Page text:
Some Wonderful Words
Last Saturday, Gina Catanzarite, with the help of Luminari, put on the Teen Writer! Workshop. I attended the workshop and helped Gina with a few things. It was truly a great time. There were some great conversations flowing and some wonderful words being written. Students were able to help one another with different types of writing. Gina focused mostly on reviews and blogging, and I think the students really enjoyed the experience.
The next Teen Writer! Camp is July 9-July 11. This one will focus on creative writing. To sign up, go to Luminari’s website!
Ira Glass has some great advice about creativity. Absolutely applicable to journalism and especially relevant after our Teen Writer! workshop on Saturday….
“Nobody tells people who are beginners, and I really wish somebody had told this to me, is that all of us who do creative work… that there’s a gap. That for the first couple years that you’re making stuff, what you’re making isn’t so good? OK? It’s trying to be good. It has ambition to be good, but it’s not quite that good. But your taste, the thing that got you into the game, your taste is still killer.” — Ira Glass, host, This American Life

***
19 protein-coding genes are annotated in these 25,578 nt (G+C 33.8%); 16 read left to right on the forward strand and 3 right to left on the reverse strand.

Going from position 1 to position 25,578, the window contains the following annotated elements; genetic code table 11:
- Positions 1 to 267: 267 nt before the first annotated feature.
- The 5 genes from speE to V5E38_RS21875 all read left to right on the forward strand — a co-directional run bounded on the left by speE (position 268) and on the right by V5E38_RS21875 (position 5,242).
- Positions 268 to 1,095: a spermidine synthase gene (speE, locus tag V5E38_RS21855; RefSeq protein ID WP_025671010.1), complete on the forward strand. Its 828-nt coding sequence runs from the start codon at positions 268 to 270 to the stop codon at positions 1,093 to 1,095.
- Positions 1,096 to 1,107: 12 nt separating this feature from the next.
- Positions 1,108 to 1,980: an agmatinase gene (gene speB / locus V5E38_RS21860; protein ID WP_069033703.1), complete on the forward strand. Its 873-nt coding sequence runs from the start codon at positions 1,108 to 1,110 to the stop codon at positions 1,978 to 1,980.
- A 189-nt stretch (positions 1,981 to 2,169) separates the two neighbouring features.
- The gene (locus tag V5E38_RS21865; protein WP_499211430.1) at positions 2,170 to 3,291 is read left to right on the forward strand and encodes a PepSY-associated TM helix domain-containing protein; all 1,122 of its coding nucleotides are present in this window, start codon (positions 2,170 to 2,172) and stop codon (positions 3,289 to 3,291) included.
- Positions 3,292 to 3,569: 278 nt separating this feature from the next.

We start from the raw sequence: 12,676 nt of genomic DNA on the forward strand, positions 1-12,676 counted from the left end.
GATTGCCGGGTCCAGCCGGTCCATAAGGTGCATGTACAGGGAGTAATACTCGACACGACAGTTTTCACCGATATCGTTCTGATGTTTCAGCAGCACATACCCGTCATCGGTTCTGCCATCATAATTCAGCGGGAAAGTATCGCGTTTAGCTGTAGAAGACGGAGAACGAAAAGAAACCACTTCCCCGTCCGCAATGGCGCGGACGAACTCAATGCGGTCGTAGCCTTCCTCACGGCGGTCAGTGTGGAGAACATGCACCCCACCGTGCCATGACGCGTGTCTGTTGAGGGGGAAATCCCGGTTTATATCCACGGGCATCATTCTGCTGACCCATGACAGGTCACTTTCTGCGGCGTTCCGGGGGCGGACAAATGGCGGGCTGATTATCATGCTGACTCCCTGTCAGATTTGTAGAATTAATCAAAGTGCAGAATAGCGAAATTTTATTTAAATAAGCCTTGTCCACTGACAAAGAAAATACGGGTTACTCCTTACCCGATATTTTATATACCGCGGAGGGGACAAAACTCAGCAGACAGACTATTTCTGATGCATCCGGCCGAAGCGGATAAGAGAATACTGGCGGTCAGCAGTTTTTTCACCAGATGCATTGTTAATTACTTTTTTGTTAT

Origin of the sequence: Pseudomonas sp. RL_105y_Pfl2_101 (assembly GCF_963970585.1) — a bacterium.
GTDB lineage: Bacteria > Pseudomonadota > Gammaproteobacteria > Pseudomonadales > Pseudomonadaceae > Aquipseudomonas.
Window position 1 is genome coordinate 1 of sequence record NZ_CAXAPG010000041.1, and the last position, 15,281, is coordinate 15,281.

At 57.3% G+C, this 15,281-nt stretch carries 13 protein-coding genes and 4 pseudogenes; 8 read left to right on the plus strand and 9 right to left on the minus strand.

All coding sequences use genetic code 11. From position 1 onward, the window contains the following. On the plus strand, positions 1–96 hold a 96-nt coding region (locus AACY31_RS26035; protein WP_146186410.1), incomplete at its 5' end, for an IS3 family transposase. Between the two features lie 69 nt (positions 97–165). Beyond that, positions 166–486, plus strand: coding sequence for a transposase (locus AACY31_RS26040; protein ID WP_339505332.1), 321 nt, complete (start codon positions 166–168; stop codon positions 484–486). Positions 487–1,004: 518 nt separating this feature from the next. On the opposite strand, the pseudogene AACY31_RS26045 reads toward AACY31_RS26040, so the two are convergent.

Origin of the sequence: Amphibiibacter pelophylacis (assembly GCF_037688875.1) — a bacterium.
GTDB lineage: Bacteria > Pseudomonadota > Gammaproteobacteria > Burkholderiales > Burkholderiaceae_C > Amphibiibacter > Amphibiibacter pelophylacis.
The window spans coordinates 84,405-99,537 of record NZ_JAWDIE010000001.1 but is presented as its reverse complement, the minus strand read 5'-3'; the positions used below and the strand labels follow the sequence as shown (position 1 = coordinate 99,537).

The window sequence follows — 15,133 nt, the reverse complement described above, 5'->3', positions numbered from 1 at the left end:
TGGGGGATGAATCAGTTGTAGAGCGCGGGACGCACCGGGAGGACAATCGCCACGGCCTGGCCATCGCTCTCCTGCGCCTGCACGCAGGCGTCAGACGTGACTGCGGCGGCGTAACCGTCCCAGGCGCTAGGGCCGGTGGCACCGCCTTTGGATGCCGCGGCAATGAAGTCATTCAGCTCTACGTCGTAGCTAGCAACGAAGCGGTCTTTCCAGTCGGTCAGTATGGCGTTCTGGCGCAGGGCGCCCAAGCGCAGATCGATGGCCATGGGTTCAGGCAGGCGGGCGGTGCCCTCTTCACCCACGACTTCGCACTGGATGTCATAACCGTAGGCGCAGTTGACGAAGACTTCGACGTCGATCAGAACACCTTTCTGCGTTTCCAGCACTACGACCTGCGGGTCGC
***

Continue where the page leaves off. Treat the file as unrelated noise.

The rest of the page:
A Broke Student’s Guide
Because our Teen Writer! workshop is this Saturday, I’ve decided to focus this Broke Guide on something you all can do at home, rather than something that involves going out.
I know all of you writers must have a favorite book, so my suggestion to you is to stay in on a cold, blistering evening and read. Make yourself some hot chocolate, grab a blanket, curl up and relax.
My book of choice is always Jane Austen’s Pride and Prejudice. I am obsessed! I’ve read it 7 times, and I would read it 7 more in a heartbeat. Nights like this can be really nice, especially after a crazy week. Also, this suggestion costs you NOTHING! How great is that? I hope you all take my advice, and enjoy your evening of relaxation.
Oh, and don’t forget to let me know your book of choice!
1. They take souvenirs of Important Evenings for their “mother.” This is like taking leftovers home for the “dog.” Of course, some mothers do get the souvenirs and some dogs do get the scraps. However, it is not likely.